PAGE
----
U.S. District Judge James M. Moody approved a $84.9 million settlement in the Pilot Flying J fuel rebate scandal in a Little Rock, Arkansas courtroom Monday.
KNOXVILLE, Tenn. - A third Pilot employee has pleaded guilty to a federal fraud charge.
Kevin Clark admitted to one count of mail fraud Tuesday in U.S. District Court in Knoxville.
Clark worked as regional sales manager for Knoxville-based Pilot from 2008 to 2011. According to federal documents filed in April, Clark worked remotely and lived in Lee's Summit, Mo., a suburb of Kansas City.
He admitted today that he approved checks shorting customers on fuel rebates.
Clark agreed to cooperate against others in the case and is to be sentenced at a future date.
In May, Ashley Judd and Arnold "Arnie" Ralenkotter entered guilty pleas.
Judd, who worked as a direct sales representative at Pilot, pleaded guilty to conspiracy to commit mail fraud by mailing rebate checks she knew undercut the actual amount owed by Pilot to customers.
Ralenkotter, a regional sales director, confessed to conspiracy to commit mail and wire fraud for inking his approval for those rebate checks and receiving monthly reports on actual rebates owed and proposed rip-offs, which he approved. Sometimes he slashed the rebates even further and, according to court records, once threatened an employee with losing an account and, therefore, sales commission, if the unnamed employee did not go along with the rebate rip-off scheme.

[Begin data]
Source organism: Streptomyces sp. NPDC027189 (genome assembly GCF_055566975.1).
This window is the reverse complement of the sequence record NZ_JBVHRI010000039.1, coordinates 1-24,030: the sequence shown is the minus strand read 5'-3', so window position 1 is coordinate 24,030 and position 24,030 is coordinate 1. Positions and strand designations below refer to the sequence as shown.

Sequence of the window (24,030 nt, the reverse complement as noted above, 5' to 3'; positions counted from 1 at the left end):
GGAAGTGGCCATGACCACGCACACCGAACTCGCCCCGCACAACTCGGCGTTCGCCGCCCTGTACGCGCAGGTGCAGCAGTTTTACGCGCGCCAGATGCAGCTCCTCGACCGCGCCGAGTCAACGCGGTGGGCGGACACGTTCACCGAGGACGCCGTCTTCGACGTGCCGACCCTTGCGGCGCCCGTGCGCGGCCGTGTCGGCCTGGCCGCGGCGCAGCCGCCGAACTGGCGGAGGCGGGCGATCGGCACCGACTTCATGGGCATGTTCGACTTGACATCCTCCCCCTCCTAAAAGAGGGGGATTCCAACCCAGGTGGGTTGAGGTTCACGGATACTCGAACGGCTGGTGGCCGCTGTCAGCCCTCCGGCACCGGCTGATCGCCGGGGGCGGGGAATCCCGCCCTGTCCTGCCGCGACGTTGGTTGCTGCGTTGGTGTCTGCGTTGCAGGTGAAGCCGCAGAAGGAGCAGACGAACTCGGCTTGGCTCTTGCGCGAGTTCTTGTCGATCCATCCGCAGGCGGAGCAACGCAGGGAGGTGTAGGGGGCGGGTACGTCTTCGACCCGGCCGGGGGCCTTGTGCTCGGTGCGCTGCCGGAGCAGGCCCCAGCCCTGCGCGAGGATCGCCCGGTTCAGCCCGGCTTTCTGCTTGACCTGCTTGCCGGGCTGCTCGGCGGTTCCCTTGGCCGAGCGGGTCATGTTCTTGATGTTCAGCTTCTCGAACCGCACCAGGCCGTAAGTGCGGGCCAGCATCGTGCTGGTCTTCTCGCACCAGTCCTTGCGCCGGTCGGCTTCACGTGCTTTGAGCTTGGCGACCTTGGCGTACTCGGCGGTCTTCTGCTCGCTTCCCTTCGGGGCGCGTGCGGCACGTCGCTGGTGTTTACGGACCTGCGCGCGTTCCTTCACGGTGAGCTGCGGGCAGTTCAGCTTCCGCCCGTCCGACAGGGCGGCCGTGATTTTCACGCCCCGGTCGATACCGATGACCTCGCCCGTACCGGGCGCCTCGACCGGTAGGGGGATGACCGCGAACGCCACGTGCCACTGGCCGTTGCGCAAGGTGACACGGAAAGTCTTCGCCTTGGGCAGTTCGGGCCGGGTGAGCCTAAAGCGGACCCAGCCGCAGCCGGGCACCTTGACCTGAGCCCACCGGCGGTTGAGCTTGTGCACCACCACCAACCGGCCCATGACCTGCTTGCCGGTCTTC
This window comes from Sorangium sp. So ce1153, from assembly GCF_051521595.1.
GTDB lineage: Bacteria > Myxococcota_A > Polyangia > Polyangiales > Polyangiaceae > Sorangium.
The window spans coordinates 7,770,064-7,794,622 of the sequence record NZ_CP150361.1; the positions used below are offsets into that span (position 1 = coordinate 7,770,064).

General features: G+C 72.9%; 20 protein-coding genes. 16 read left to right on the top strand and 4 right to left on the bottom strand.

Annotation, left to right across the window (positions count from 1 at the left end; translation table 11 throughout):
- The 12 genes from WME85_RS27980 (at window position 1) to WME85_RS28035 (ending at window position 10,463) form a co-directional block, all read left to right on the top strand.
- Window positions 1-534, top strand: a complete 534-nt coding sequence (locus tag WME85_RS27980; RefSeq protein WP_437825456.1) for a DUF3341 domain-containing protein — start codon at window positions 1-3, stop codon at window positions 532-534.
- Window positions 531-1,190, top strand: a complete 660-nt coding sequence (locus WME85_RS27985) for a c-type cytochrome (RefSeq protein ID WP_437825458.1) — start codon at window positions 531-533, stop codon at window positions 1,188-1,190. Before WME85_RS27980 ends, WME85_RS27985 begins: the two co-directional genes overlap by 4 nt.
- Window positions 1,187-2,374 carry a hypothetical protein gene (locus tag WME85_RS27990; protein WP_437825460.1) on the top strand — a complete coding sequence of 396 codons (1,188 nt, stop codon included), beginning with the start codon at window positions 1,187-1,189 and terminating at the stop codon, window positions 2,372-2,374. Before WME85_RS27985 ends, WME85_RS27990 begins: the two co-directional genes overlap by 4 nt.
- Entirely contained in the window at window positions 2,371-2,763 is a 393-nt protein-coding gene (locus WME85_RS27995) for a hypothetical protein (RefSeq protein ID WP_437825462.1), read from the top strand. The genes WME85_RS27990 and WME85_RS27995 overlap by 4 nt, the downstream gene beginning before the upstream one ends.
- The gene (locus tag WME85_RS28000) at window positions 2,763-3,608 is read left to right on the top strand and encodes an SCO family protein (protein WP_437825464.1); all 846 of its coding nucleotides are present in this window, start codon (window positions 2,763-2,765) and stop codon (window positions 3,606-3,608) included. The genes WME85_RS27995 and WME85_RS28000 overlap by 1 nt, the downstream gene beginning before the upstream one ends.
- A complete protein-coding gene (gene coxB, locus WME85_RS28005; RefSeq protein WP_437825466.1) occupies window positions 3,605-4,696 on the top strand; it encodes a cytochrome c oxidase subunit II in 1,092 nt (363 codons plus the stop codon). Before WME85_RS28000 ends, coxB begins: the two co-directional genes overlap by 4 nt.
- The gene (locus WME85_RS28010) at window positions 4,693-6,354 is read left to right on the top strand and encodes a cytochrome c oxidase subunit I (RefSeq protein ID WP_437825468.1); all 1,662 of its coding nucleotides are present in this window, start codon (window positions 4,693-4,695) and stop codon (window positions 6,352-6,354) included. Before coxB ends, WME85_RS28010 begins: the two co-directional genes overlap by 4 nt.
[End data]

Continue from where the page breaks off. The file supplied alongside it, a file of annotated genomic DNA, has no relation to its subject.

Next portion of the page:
Federal agents descended on Pilot headquarters on Lonas Drive in April with search warrants in an ongoing probe of fuel rebate ripoffs.
Judd quickly began cooperating, documents show. She provided authorities on the scene with a rebate tally sheet she privately had been keeping.
Those spreadsheets allowed the FBI and the IRS Criminal Investigation Division to quickly build a case that such a scheme existed, identify some of the employee conspirators and start the move up the corporate chain — without having to wait months for the forensic examination of seized computers, the documents show.
Clark was supervised by Vincent Greco, a regional sales director who lives in Bedford, Texas, and also works remotely.
Greco appears to be a confidential informant, dubbed CHS-2, who agreed to record conversations with co-workers after he was confronted by the FBI last October.
The informant is identified in the affidavit as "a current Pilot regional director of sales" who worked out of a"remote office location in Bedford, Texas."
He also is identified as having supervised Cathy Giesick, a former Pilot regional sales manager named in the affidavit as providing information to the FBI.
Greco, in turn, was supervised by Vice President of Sales John Freeman, who worked at Pilot headquarters and also oversaw Ralenkotter and Kevin Hanscomb.
Hanscomb worked out of Nashville as director of sales for the company's east region, according to the affidavit submitted in support of the April headquarters search.
Agents executed a search warrant on Hanscomb's house in April along with the residences of Ralenkotter in Kentucky and Brian Mosher, director of sales for national accounts, in Iowa.
Judd and Ralenkotter are cooperating in the federal investigation.
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